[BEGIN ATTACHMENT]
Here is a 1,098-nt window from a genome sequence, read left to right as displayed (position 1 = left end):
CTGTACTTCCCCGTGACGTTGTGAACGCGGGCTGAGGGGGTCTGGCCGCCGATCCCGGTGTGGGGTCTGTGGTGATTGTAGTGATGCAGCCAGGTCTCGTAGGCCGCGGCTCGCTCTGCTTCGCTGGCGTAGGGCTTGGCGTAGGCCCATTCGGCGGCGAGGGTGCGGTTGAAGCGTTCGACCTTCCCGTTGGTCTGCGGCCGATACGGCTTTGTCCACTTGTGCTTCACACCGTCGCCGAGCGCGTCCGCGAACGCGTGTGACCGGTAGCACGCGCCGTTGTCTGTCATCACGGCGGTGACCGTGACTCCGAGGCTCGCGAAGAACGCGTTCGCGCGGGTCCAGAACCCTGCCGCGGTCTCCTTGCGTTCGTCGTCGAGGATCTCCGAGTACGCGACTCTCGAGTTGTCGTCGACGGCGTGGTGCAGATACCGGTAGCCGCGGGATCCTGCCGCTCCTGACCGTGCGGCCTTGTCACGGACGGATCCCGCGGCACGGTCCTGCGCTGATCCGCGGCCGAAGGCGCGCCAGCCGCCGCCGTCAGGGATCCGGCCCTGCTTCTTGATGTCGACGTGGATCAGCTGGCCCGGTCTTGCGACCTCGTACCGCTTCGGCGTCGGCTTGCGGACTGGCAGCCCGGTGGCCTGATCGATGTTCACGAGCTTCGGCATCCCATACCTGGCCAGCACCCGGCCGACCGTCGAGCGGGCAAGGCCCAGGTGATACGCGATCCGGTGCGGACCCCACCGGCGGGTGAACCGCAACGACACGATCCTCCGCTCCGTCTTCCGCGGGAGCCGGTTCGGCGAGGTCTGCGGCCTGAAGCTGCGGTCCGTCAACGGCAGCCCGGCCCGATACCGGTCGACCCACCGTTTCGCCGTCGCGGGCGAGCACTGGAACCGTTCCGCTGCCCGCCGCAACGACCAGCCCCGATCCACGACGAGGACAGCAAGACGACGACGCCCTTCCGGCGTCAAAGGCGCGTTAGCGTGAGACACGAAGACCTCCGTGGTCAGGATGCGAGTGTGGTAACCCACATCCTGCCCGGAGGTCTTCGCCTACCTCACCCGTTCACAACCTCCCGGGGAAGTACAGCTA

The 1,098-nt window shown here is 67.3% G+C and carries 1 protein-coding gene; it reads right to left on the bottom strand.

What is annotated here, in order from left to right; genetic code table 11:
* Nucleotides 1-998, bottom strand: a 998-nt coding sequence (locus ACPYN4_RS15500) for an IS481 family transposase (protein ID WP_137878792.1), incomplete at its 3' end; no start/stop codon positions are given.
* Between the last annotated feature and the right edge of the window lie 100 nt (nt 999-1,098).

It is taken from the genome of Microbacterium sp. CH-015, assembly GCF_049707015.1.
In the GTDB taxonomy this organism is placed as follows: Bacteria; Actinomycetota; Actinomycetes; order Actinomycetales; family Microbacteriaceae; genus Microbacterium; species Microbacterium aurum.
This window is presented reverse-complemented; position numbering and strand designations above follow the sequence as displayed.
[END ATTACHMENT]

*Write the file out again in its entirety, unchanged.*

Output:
Here is a 1,098-nt window from a genome sequence, read left to right as displayed (position 1 = left end):
CTGTACTTCCCCGTGACGTTGTGAACGCGGGCTGAGGGGGTCTGGCCGCCGATCCCGGTGTGGGGTCTGTGGTGATTGTAGTGATGCAGCCAGGTCTCGTAGGCCGCGGCTCGCTCTGCTTCGCTGGCGTAGGGCTTGGCGTAGGCCCATTCGGCGGCGAGGGTGCGGTTGAAGCGTTCGACCTTCCCGTTGGTCTGCGGCCGATACGGCTTTGTCCACTTGTGCTTCACACCGTCGCCGAGCGCGTCCGCGAACGCGTGTGACCGGTAGCACGCGCCGTTGTCTGTCATCACGGCGGTGACCGTGACTCCGAGGCTCGCGAAGAACGCGTTCGCGCGGGTCCAGAACCCTGCCGCGGTCTCCTTGCGTTCGTCGTCGAGGATCTCCGAGTACGCGACTCTCGAGTTGTCGTCGACGGCGTGGTGCAGATACCGGTAGCCGCGGGATCCTGCCGCTCCTGACCGTGCGGCCTTGTCACGGACGGATCCCGCGGCACGGTCCTGCGCTGATCCGCGGCCGAAGGCGCGCCAGCCGCCGCCGTCAGGGATCCGGCCCTGCTTCTTGATGTCGACGTGGATCAGCTGGCCCGGTCTTGCGACCTCGTACCGCTTCGGCGTCGGCTTGCGGACTGGCAGCCCGGTGGCCTGATCGATGTTCACGAGCTTCGGCATCCCATACCTGGCCAGCACCCGGCCGACCGTCGAGCGGGCAAGGCCCAGGTGATACGCGATCCGGTGCGGACCCCACCGGCGGGTGAACCGCAACGACACGATCCTCCGCTCCGTCTTCCGCGGGAGCCGGTTCGGCGAGGTCTGCGGCCTGAAGCTGCGGTCCGTCAACGGCAGCCCGGCCCGATACCGGTCGACCCACCGTTTCGCCGTCGCGGGCGAGCACTGGAACCGTTCCGCTGCCCGCCGCAACGACCAGCCCCGATCCACGACGAGGACAGCAAGACGACGACGCCCTTCCGGCGTCAAAGGCGCGTTAGCGTGAGACACGAAGACCTCCGTGGTCAGGATGCGAGTGTGGTAACCCACATCCTGCCCGGAGGTCTTCGCCTACCTCACCCGTTCACAACCTCCCGGGGAAGTACAGCTA

The 1,098-nt window shown here is 67.3% G+C and carries 1 protein-coding gene; it reads right to left on the bottom strand.

What is annotated here, in order from left to right; genetic code table 11:
* Nucleotides 1-998, bottom strand: a 998-nt coding sequence (locus ACPYN4_RS15500) for an IS481 family transposase (protein ID WP_137878792.1), incomplete at its 3' end; no start/stop codon positions are given.
* Between the last annotated feature and the right edge of the window lie 100 nt (nt 999-1,098).

It is taken from the genome of Microbacterium sp. CH-015, assembly GCF_049707015.1.
In the GTDB taxonomy this organism is placed as follows: Bacteria; Actinomycetota; Actinomycetes; order Actinomycetales; family Microbacteriaceae; genus Microbacterium; species Microbacterium aurum.
This window is presented reverse-complemented; position numbering and strand designations above follow the sequence as displayed.